The BIIF venue moves to an East/West format on Saturday with Pahoa hosting the East side and Honokaa hosting the West. 

February 7, 2012 Posted by | Wrestling | , , , , , , | 7 Comments

BIIF Wrestling from Konawaena – Who let the Cats Out?

Troy Gibson Jr., gains an advantage over his Wildcat opponent

Who let the Cats Out?   That’s what wrestlers from around the Big Island Interscholastic Federation were wondering when they exited the Konawaena Gym on Saturday after a grueling day on the mats.The host Wildcats were short on numbers and experience, according to Coach Mark Aoki, but huge on heart and determination as Sage Aoki, 120, Justin Raymond, 108, and Aimee Shiraki, 220, came up with big matches.Shiraki was unstoppable going 3-0 while winning all of her matches by pins against formidable opponents from Kau, Pahoa and Hilo.“I like the outside single move,” Shiraki said.  “Sometimes I get too ambitious with my moves and get caught off balance.”Shiraki attributes a great part of her wrestling success to judo as the sophomore comes onto the mat as the BIIF defending judo champion.Judo has definitely helped me in wrestling,” she said.  “I like wrestling because it is different and I like the competition and the chance to meet new people.”

Shiriki

Shiraki made it to the state championships last year as a freshman, but missed medaling by one match.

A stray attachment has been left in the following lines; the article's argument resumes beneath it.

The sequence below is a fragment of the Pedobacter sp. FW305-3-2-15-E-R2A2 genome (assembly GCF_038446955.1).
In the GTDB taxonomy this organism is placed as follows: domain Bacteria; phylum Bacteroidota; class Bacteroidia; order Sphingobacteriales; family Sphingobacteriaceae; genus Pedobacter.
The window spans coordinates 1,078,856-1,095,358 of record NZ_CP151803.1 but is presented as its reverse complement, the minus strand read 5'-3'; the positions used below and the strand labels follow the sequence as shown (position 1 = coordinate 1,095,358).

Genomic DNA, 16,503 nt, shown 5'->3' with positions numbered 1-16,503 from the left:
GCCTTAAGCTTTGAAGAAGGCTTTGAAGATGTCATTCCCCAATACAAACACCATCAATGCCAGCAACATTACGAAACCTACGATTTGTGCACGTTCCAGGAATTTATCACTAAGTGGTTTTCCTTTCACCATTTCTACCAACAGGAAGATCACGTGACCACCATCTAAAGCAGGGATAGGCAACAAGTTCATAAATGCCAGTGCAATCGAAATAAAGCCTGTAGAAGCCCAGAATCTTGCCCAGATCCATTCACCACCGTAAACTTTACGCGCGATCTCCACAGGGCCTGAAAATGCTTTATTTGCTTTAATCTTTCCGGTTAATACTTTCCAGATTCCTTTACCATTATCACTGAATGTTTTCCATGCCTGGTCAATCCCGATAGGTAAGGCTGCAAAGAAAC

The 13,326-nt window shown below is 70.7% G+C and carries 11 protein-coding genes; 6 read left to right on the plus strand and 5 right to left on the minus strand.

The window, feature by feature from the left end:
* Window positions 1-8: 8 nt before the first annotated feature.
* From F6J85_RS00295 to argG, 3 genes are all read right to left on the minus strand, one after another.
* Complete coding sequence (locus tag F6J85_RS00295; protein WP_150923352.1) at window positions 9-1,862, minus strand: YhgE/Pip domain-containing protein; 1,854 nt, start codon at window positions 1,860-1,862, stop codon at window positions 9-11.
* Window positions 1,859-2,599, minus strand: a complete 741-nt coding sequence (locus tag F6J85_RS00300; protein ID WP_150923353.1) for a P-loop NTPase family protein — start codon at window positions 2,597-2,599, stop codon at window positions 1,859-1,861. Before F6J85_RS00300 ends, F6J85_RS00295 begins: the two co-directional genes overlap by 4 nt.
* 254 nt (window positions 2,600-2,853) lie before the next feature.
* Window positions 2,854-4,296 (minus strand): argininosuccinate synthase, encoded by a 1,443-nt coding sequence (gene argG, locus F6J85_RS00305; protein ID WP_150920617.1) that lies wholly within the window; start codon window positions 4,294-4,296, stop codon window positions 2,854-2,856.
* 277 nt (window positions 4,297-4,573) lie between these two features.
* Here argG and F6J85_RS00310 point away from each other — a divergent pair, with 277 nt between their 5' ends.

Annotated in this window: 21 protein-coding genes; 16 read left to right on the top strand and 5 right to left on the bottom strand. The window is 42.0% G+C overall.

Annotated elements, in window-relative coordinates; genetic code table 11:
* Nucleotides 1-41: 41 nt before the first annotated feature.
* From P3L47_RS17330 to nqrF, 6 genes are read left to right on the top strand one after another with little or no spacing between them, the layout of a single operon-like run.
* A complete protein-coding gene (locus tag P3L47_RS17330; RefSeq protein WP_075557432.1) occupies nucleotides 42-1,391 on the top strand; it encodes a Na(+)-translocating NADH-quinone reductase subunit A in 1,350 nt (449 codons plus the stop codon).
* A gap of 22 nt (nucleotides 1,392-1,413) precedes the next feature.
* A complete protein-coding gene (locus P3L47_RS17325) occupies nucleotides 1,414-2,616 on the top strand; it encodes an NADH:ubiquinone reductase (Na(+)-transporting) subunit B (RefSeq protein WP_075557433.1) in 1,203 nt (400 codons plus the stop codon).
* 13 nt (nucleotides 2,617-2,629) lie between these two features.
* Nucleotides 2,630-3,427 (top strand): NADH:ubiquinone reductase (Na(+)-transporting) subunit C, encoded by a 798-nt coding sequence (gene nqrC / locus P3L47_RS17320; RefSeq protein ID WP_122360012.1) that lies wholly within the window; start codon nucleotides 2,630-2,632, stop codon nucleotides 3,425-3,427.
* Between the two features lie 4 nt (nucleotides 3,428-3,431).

“My goal is to make it back to states this time around and to hopefully medal,” Shiraki said.

Aoki and Raymond are defending BIIF champions and they looked primed to repeat, having extremely competitive     matches which should pay big dividends by the end of the season.

Gibson

Kamehameha sophomore Troy Gibson, wrestling at 135, had a perfect day on the mat winning all three of his matches, two by pin and the other by 17-0 score.

“I beat two Pahoa and one Kona guy,” Gibson said.  “My favorite pinning combination is the cradle move, but I still need to work on my cardio.”

According to Gibson he has been building endurance by running on his own before practice and working on his muscle mass by doing weight training with his father.

“I’ve always liked wrestling since middle school because I like the one on one action and there are no excuses when you lose,” Gibson said.

Gibson’s goals for the season are straight forward.

“My goal is to be the best student athlete that I can be,” he said.  “I’m not looking beyond just being the best that I can possible be.”

Souza vs Aoki

In what is considered the premiere match up of the day it was Kona’s Sage Aoki going against Kamehameha’s Nalu Kekona-Souza.

Aoki is the defending BIIF champion at 108 and bumped up a weight class to challenge the slightly bigger Souza at 125.